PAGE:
Vishnu is believed to have promised to Bali about an annual festival in his name where people wear nice clothes, eat delicious food, decorate their houses with flowers, colours and by lighting lamps. The festival is named as Bhadrapratipada in Skanda Purana while it is described as the Kaumudi Mahotsava known as Deepapradana in Vamana Purana. King Sree Harsha explains Deepapratipadutsava in his 7th-century play Nagananda.
In Karnataka too during Deepavali the cowdung are formed as a pyramid and worshipped as ‘Balindra’.
Onam legend in the present form developed as a mixture of an ancient folk tradition combined with the Tamil festival of Onam and the Bali worship came with the migrants from the Deccan.
Sangam text Maduraikanchi, written by Mankudi Maruthanar provides detailed information about Onam festivities in the Pandya Kingdom. Scholars have found similarities between the Onam celebrations in the Tamil land and modern Kerala.
Nalayiram Divyaprabandha of Vaishnava Alwar saints also deals with the Thiruvona Thiruvizha marked as the birthday of Vishnu. Many temples in the ancient Tamil land celebrate the birth of Vishnu on Onam or similar day.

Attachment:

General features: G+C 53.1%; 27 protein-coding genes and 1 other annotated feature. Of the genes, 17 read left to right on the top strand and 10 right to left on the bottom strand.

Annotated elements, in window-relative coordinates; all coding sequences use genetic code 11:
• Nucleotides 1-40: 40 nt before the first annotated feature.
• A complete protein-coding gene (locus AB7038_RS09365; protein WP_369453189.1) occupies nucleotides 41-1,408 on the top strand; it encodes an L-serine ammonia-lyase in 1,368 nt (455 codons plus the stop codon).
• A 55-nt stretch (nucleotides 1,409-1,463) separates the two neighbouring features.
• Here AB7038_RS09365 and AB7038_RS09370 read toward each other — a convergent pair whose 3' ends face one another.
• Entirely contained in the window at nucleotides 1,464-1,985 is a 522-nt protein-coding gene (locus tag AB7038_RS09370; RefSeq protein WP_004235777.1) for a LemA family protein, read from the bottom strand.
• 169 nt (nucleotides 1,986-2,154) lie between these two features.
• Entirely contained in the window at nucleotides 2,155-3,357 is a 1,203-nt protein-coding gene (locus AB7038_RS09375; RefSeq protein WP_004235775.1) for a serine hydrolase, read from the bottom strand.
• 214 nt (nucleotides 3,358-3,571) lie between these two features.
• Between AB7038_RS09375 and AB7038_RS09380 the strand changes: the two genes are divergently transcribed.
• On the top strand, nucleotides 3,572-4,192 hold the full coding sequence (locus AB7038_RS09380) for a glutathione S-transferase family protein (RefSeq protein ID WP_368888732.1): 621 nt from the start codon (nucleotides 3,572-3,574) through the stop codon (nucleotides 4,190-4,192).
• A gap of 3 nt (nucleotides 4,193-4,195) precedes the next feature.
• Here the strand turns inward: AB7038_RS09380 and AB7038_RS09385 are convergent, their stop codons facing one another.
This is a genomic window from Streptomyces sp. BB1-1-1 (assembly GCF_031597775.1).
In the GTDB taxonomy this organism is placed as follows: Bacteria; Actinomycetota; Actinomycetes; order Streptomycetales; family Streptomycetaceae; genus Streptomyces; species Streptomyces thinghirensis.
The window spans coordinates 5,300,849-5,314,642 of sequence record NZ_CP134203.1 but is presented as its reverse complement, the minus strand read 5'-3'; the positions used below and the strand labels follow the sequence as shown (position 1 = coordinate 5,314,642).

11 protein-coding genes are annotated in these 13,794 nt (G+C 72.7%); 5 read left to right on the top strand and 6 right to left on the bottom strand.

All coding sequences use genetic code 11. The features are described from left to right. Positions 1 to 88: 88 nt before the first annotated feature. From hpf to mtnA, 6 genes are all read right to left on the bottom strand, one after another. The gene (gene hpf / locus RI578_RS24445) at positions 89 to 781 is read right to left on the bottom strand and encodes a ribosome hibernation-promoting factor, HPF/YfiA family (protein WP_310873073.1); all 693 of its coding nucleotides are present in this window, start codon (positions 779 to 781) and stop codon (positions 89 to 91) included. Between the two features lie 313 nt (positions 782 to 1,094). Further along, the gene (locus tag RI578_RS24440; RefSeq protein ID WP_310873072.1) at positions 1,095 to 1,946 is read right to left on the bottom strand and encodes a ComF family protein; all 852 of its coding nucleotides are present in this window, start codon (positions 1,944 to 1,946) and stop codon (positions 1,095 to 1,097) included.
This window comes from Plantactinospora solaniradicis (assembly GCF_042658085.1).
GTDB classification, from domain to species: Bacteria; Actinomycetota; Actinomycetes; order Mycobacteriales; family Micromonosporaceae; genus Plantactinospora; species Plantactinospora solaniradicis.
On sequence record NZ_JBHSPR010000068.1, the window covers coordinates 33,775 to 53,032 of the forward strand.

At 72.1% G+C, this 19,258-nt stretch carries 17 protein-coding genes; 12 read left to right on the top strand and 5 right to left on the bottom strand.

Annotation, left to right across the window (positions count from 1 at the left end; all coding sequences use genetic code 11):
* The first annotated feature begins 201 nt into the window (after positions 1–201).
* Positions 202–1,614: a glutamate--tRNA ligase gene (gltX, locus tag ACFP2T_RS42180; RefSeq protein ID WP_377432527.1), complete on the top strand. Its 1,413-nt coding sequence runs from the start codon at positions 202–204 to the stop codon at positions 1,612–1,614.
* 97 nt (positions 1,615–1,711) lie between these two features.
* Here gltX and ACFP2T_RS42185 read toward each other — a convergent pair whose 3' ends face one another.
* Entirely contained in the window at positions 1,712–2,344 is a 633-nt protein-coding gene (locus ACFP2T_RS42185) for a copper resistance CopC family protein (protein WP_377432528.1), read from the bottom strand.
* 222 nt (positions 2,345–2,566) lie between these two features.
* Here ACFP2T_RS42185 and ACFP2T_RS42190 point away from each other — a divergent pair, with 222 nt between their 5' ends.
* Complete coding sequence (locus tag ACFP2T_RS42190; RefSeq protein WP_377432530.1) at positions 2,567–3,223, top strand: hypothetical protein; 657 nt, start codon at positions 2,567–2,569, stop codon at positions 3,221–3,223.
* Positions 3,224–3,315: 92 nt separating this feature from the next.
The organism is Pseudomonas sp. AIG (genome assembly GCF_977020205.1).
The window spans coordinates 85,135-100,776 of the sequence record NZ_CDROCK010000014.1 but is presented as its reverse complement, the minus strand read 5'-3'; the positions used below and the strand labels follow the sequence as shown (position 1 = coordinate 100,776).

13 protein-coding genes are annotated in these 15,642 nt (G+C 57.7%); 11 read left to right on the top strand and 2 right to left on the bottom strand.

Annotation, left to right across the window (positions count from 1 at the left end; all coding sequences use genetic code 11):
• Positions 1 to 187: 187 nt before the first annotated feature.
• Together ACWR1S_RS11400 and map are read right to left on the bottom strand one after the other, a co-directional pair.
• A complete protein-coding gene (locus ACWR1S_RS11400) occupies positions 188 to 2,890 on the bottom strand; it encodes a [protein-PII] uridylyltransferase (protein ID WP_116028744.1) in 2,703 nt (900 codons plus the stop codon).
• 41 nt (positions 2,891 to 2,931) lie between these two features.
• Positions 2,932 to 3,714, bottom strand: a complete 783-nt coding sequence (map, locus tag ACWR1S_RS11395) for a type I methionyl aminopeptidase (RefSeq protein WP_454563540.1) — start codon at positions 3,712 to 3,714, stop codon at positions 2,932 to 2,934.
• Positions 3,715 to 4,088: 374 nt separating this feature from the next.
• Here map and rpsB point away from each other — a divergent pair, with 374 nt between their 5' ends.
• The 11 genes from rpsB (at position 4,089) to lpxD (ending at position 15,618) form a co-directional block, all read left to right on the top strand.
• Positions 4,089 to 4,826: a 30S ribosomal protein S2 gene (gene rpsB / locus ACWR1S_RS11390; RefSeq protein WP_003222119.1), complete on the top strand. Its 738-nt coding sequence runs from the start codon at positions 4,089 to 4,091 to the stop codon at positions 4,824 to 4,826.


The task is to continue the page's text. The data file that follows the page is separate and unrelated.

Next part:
This debate about Bali’s origin and him being a dravida king also revealed the utter ignorance of leftists. Their political opportunism are often propelled by half cooked ideas on Hindu Puranas.
These leftists are same people who call Ramayana and Purana hoax and Myth, but they appear to side with Bali and Ravana only for their political vendetta.
From the oldest text of Rigveda to the various texts of the ancient, medieval, and modern India depicts the tale of Vamana avatar of Lord Mahavishnu. Thiruvonam of the Month of Shravana is the birth star of Vamana/ Mahavishnu, and it has been an occasion of celebration in various parts of India.
The ancient Tamil land, of which the present day Kerala also was a part, had been celebrating a festival called Onam even during the time of Sangam texts. However, somehow the ancient festival of Onam was turned into the arrival of the ‘Ideal King’ Mahabali, and the myths and dreams of a by gone socialist paradise got placed in the forefront. Thus the contemporary saga of Onam as the return of the Maveli was born.
Every festival binds people together, on the occasion of Onam too let us celebrate tge rich culture in unity, keeping leftist’s ideologies away.
Dr Sindhu Prashanth